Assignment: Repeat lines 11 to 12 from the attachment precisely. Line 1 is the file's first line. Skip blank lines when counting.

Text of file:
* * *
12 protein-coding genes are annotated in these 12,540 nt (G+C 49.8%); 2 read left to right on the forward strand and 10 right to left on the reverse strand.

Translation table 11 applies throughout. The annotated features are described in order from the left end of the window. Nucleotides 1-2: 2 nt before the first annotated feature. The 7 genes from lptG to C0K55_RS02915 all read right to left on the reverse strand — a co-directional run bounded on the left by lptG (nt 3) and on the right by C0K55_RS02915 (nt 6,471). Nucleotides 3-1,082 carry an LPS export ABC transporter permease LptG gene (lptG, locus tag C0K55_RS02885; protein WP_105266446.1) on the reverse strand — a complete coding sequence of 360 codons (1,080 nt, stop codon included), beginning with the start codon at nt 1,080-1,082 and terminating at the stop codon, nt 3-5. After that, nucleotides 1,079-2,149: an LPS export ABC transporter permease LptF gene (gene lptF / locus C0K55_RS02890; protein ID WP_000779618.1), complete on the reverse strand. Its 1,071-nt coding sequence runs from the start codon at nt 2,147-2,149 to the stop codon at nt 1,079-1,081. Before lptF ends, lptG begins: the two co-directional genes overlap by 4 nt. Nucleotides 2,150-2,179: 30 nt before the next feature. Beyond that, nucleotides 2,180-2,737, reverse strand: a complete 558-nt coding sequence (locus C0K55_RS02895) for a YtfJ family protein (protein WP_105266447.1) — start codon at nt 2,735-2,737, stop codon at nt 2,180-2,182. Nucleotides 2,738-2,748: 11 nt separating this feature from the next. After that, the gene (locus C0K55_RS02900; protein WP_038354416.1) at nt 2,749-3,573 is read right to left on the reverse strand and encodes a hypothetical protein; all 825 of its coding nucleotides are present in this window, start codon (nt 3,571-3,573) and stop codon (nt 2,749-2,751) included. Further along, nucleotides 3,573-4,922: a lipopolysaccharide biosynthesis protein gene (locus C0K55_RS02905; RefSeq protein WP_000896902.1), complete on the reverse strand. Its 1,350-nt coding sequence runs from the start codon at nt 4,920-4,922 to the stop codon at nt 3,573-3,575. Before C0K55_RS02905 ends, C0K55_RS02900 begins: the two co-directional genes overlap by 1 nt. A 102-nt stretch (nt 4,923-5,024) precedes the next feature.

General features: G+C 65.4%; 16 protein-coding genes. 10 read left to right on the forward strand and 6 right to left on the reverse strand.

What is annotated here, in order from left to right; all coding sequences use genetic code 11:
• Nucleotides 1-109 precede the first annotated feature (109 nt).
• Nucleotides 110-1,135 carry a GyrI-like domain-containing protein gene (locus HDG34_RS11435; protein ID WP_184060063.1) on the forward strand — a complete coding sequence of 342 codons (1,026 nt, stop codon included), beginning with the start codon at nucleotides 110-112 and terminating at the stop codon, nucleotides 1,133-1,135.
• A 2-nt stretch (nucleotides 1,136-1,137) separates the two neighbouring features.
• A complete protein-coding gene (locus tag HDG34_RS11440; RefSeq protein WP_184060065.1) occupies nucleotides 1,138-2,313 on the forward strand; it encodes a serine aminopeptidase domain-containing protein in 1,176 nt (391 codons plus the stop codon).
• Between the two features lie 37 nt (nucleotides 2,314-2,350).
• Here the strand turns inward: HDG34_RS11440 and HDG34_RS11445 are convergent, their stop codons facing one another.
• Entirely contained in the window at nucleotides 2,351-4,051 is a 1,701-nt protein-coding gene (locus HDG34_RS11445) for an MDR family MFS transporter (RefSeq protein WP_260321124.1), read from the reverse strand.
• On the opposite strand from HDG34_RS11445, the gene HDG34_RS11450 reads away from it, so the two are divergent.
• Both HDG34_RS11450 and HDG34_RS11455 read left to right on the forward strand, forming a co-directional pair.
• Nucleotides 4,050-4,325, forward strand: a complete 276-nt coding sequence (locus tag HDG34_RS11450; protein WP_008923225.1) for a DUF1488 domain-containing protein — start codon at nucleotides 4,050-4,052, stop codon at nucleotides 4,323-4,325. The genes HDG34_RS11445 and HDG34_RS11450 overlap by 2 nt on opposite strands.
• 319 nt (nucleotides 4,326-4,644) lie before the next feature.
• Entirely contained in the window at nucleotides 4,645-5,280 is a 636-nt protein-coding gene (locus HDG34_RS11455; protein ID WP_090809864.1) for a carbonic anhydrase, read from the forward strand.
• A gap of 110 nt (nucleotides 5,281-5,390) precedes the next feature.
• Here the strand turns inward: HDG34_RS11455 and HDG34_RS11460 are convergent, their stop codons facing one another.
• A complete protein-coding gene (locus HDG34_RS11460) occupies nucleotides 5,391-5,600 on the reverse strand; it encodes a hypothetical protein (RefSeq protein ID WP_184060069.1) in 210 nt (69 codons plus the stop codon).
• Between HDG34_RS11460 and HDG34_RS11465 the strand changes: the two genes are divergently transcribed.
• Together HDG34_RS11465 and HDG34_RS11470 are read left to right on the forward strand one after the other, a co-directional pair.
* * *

• Entirely contained in the window at nucleotides 2,351-4,051 is a 1,701-nt protein-coding gene (locus HDG34_RS11445) for an MDR family MFS transporter (RefSeq protein WP_260321124.1), read from the reverse strand.
• On the opposite strand from HDG34_RS11445, the gene HDG34_RS11450 reads away from it, so the two are divergent.